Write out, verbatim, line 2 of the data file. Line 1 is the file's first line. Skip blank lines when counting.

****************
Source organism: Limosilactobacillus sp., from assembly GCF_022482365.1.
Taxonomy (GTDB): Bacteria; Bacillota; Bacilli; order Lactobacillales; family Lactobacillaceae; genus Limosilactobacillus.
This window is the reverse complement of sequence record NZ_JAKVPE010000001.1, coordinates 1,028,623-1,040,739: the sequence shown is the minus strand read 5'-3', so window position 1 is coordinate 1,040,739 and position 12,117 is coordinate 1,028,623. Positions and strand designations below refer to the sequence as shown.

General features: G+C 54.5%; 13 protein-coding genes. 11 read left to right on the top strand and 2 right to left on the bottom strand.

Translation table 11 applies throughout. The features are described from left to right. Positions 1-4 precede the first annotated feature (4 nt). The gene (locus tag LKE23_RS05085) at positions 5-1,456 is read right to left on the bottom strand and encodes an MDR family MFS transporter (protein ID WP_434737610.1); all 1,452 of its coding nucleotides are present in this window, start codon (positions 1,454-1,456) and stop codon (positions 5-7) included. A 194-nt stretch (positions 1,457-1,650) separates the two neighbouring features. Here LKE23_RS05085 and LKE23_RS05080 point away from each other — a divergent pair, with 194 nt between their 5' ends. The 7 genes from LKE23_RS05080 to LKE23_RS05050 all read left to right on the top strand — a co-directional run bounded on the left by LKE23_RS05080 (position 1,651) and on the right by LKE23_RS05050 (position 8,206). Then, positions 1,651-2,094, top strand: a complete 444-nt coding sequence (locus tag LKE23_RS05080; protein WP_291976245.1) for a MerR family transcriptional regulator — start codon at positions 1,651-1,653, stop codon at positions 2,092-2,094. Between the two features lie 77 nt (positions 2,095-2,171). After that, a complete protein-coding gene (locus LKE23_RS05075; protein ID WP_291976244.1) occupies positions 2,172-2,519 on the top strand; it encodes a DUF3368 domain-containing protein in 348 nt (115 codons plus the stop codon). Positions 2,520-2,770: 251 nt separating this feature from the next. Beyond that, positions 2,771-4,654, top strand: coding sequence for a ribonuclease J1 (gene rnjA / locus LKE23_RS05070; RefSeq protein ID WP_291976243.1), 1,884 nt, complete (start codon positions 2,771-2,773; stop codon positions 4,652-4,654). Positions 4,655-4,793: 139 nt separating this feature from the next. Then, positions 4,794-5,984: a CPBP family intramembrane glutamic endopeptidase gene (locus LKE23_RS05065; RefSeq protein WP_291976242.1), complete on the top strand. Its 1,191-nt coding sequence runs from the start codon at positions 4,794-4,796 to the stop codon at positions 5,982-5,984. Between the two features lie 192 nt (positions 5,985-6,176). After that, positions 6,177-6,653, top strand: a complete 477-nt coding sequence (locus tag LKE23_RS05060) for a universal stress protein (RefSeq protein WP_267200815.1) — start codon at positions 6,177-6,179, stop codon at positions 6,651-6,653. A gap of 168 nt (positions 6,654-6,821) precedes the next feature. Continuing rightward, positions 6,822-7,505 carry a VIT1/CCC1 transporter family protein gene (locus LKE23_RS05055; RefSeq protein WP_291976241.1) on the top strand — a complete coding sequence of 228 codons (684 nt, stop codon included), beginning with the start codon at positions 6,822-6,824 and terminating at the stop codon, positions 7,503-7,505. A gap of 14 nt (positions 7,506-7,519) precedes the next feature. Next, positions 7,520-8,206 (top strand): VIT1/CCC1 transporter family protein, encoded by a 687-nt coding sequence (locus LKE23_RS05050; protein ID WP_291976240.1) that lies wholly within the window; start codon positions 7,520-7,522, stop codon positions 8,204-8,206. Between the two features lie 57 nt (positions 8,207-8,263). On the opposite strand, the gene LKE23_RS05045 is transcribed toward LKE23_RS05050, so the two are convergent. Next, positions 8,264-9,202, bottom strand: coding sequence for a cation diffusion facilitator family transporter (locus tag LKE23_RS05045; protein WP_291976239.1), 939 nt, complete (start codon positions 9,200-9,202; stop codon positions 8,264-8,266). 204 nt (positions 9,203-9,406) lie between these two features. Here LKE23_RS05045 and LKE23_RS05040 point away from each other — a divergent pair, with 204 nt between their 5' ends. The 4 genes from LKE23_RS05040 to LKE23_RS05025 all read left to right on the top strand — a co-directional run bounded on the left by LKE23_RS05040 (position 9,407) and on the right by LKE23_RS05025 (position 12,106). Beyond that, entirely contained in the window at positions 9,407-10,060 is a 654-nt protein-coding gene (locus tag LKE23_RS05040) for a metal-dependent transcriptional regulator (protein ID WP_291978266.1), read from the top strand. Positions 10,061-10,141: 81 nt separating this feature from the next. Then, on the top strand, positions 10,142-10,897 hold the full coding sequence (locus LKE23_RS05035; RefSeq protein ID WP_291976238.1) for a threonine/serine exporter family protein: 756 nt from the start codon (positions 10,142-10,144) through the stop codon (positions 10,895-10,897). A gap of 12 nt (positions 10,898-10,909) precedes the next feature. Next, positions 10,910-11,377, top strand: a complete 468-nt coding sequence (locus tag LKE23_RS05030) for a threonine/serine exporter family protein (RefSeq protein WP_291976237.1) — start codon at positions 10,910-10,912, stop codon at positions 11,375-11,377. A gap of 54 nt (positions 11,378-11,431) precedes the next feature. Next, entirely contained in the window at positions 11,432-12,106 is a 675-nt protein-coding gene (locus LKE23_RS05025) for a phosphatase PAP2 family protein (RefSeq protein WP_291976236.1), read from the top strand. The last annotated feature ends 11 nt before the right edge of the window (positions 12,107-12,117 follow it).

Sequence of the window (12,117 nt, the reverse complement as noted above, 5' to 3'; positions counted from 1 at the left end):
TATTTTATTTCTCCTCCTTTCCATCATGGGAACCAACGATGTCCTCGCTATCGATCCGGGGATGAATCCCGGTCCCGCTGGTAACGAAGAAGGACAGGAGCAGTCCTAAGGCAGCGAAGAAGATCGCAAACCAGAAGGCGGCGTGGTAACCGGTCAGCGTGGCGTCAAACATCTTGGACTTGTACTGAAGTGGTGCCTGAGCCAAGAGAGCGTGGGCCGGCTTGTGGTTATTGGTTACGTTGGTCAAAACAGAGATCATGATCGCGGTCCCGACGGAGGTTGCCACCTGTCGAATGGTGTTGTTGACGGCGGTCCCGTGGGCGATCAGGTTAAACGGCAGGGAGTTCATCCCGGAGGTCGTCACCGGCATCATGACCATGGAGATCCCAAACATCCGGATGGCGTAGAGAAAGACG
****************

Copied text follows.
Taxonomy (GTDB): Bacteria; Bacillota; Bacilli; order Lactobacillales; family Lactobacillaceae; genus Limosilactobacillus.